Success in academia, particularly as a budding independent researcher, is greatly influenced by one’s ability to generate awards, manuscripts and grants. But the Matthew effect – the idea that “the rich get richer and the poor get poorer” – is highly prevalent in academia, especially in the sciences, disadvantaging bright minds who are unable to obtain awards from the onset of their careers.
After graduate school, newly minted PhDs who desire careers in academia assume positions as postdoctoral fellows. Though not yet entirely autonomous researchers, they put in long hours collecting data for manuscripts and grant applications so that they can one day launch their own careers as independent principal investigators. But in accordance with the Matthew effect, those with the most manuscripts, grants and awards are often the most successful.
To invest in the success of University of Arizona postdoctoral fellows, Dr. Michael Johnson, assistant professor in the Department of Immunobiology and member of the BIO5 Institute, established the BIO5 Postdoctoral Fellowship in 2019. The program annually provides exceptional fellows with monetary awards and professional development opportunities to jump start their careers and make them competitive candidates for future awards and grants.
Johnson identified the need for this type of program when he was a postdoctoral fellow himself, and later saw a successful model at the University of Michigan Life Sciences Institute. Johnson brainstormed how he could leverage something similar at UArizona, and presented his ideas to BIO5 leadership.
Johnson was shocked when Dr. Jennifer Barton, Director of BIO5, informed him he could have $40K to begin his fellowship program.
“My mouth just dropped to the floor,” Johnson said.
With these funds, Johnson created the BIO5 Postdoctoral Fellowship for outstanding postdoctoral trainees engaging in cross-disciplinary projects aligned with the BIO5 mission. The grants support and enhance their independent research goals and presentation skills, and facilitate a “forward-thinking” mindset by requiring each fellow to form a three-member mentoring committee that assists them with grant applications, career advice and job talk preparations.
Applicants for the fellowship are judged on a narrative of their research, career goals and mentoring plan. Their proposals must be written for a general audience, and applicants must also include a biosketch, a letter of support and a detailed budget.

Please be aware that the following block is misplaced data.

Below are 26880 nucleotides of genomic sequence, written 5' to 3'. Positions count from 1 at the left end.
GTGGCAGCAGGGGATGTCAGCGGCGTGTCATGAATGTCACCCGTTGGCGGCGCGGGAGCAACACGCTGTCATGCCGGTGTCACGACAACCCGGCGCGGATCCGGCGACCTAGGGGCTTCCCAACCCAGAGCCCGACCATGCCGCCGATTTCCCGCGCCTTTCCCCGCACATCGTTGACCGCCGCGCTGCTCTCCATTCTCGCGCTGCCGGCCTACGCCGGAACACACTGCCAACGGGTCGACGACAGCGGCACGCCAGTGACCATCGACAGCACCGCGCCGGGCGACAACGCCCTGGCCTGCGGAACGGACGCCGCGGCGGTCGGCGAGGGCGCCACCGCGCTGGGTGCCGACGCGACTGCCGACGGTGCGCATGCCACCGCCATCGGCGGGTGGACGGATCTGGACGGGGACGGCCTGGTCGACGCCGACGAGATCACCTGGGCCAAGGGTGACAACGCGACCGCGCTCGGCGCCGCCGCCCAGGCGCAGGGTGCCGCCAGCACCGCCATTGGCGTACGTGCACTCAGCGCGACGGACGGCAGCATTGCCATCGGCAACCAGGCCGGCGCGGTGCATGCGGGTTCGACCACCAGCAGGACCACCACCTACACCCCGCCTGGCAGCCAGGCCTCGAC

With the help of funding from BIO5 and its generous supporters, Johnson has since been able to award two cohorts of eight fellows with $5,000 each.
The Technology and Research Initiative Fund (TRIF) that helped launch BIO5 nearly 20 years ago continues to be a catalyst in enabling effective, cross-disciplinary bioscience research, innovation and impact at the university, and in supporting the next generation of scientists through training opportunities like the BIO5 Postdoctoral Fellowship.
“The fellowship provides institutional support for postdoctoral fellows in a way they wouldn’t have access to at many other institutions,” Johnson said.
Fellows can use their awards to purchase research supplies, travel to a conference, engage in professional development opportunities, or work with other universities to learn a new research technique. In addition to the monetary award, fellows enhance their communication skills by presenting a poster and/or talk at the annual BIO5 Research Symposium. Three-person mentoring committees are intended to intellectually and technically support their research projects and provide professional mentorship.
In addition to financially and professionally giving the fellows a leg up, the awards also serve as a UArizona recruiting tool.
“The awards give us not only an advantage in recruiting them,” Johnson said, “but also an advantage in making Arizona look awesome.”
Dr. Chandrasekaran (Arun) Sambamurthy, a postdoctoral fellow in the lab of Dr. Anita Koshy, studies Toxoplasma gondii, a parasite that infects and persists within the central nervous system of many warm-blooded hosts, including birds and humans.
Prior to receiving the fellowship, Sambamurthy’s research was conducted in mouse neurons. He desired to translate his findings to human neurons, but needed to derive the neurons from human stem cells, an area in which he didn’t have the necessary expertise.
The fellowship provided an opportunity to propose this far-reaching project – an entirely new direction in the lab – and to create a mentoring team to guide him along the way. Sambamurthy was successful in his application to the inaugural round of the BIO5 Postdoctoral Fellowship.